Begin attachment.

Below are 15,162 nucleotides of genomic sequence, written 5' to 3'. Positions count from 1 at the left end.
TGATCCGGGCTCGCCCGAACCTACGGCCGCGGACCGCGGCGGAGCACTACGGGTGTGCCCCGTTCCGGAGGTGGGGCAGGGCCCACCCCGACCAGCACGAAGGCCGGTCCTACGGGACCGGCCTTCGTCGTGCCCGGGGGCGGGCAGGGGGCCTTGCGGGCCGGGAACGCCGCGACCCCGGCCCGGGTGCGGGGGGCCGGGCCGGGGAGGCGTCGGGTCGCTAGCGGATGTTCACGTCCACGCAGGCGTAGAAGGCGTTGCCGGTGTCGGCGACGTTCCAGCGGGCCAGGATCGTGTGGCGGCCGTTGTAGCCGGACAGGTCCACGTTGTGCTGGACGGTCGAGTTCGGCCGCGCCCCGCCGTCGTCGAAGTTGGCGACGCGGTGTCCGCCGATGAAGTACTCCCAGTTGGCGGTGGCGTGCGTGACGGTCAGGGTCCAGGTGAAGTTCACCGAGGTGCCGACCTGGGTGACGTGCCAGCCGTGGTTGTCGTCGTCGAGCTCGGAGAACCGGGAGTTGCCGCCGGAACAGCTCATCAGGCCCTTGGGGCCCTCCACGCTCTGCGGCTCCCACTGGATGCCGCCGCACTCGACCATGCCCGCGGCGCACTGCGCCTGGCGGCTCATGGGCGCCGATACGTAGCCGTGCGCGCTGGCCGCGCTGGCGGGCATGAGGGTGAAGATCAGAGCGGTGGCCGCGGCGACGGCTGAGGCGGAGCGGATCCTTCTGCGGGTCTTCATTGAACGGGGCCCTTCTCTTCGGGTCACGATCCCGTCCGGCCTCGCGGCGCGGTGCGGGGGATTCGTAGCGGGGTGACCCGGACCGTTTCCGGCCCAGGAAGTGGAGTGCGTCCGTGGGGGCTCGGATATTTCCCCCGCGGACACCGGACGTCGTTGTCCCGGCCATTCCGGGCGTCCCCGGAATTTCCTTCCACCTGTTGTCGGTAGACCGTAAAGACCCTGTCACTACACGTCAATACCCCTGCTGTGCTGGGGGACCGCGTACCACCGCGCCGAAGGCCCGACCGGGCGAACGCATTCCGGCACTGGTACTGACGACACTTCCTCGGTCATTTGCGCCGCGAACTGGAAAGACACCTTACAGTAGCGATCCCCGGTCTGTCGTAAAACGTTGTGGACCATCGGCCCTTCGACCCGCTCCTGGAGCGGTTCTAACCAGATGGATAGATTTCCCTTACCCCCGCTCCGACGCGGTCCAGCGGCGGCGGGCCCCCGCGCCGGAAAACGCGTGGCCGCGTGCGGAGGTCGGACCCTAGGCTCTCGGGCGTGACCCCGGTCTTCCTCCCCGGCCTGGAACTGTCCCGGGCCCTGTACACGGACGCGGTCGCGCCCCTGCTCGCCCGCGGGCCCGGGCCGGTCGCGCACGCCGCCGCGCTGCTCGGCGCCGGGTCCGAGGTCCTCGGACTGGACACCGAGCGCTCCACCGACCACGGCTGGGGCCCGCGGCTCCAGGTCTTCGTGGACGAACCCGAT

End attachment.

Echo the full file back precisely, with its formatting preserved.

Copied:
Below are 15,162 nucleotides of genomic sequence, written 5' to 3'. Positions count from 1 at the left end.
TGATCCGGGCTCGCCCGAACCTACGGCCGCGGACCGCGGCGGAGCACTACGGGTGTGCCCCGTTCCGGAGGTGGGGCAGGGCCCACCCCGACCAGCACGAAGGCCGGTCCTACGGGACCGGCCTTCGTCGTGCCCGGGGGCGGGCAGGGGGCCTTGCGGGCCGGGAACGCCGCGACCCCGGCCCGGGTGCGGGGGGCCGGGCCGGGGAGGCGTCGGGTCGCTAGCGGATGTTCACGTCCACGCAGGCGTAGAAGGCGTTGCCGGTGTCGGCGACGTTCCAGCGGGCCAGGATCGTGTGGCGGCCGTTGTAGCCGGACAGGTCCACGTTGTGCTGGACGGTCGAGTTCGGCCGCGCCCCGCCGTCGTCGAAGTTGGCGACGCGGTGTCCGCCGATGAAGTACTCCCAGTTGGCGGTGGCGTGCGTGACGGTCAGGGTCCAGGTGAAGTTCACCGAGGTGCCGACCTGGGTGACGTGCCAGCCGTGGTTGTCGTCGTCGAGCTCGGAGAACCGGGAGTTGCCGCCGGAACAGCTCATCAGGCCCTTGGGGCCCTCCACGCTCTGCGGCTCCCACTGGATGCCGCCGCACTCGACCATGCCCGCGGCGCACTGCGCCTGGCGGCTCATGGGCGCCGATACGTAGCCGTGCGCGCTGGCCGCGCTGGCGGGCATGAGGGTGAAGATCAGAGCGGTGGCCGCGGCGACGGCTGAGGCGGAGCGGATCCTTCTGCGGGTCTTCATTGAACGGGGCCCTTCTCTTCGGGTCACGATCCCGTCCGGCCTCGCGGCGCGGTGCGGGGGATTCGTAGCGGGGTGACCCGGACCGTTTCCGGCCCAGGAAGTGGAGTGCGTCCGTGGGGGCTCGGATATTTCCCCCGCGGACACCGGACGTCGTTGTCCCGGCCATTCCGGGCGTCCCCGGAATTTCCTTCCACCTGTTGTCGGTAGACCGTAAAGACCCTGTCACTACACGTCAATACCCCTGCTGTGCTGGGGGACCGCGTACCACCGCGCCGAAGGCCCGACCGGGCGAACGCATTCCGGCACTGGTACTGACGACACTTCCTCGGTCATTTGCGCCGCGAACTGGAAAGACACCTTACAGTAGCGATCCCCGGTCTGTCGTAAAACGTTGTGGACCATCGGCCCTTCGACCCGCTCCTGGAGCGGTTCTAACCAGATGGATAGATTTCCCTTACCCCCGCTCCGACGCGGTCCAGCGGCGGCGGGCCCCCGCGCCGGAAAACGCGTGGCCGCGTGCGGAGGTCGGACCCTAGGCTCTCGGGCGTGACCCCGGTCTTCCTCCCCGGCCTGGAACTGTCCCGGGCCCTGTACACGGACGCGGTCGCGCCCCTGCTCGCCCGCGGGCCCGGGCCGGTCGCGCACGCCGCCGCGCTGCTCGGCGCCGGGTCCGAGGTCCTCGGACTGGACACCGAGCGCTCCACCGACCACGGCTGGGGCCCGCGGCTCCAGGTCTTCGTGGACGAACCCGAT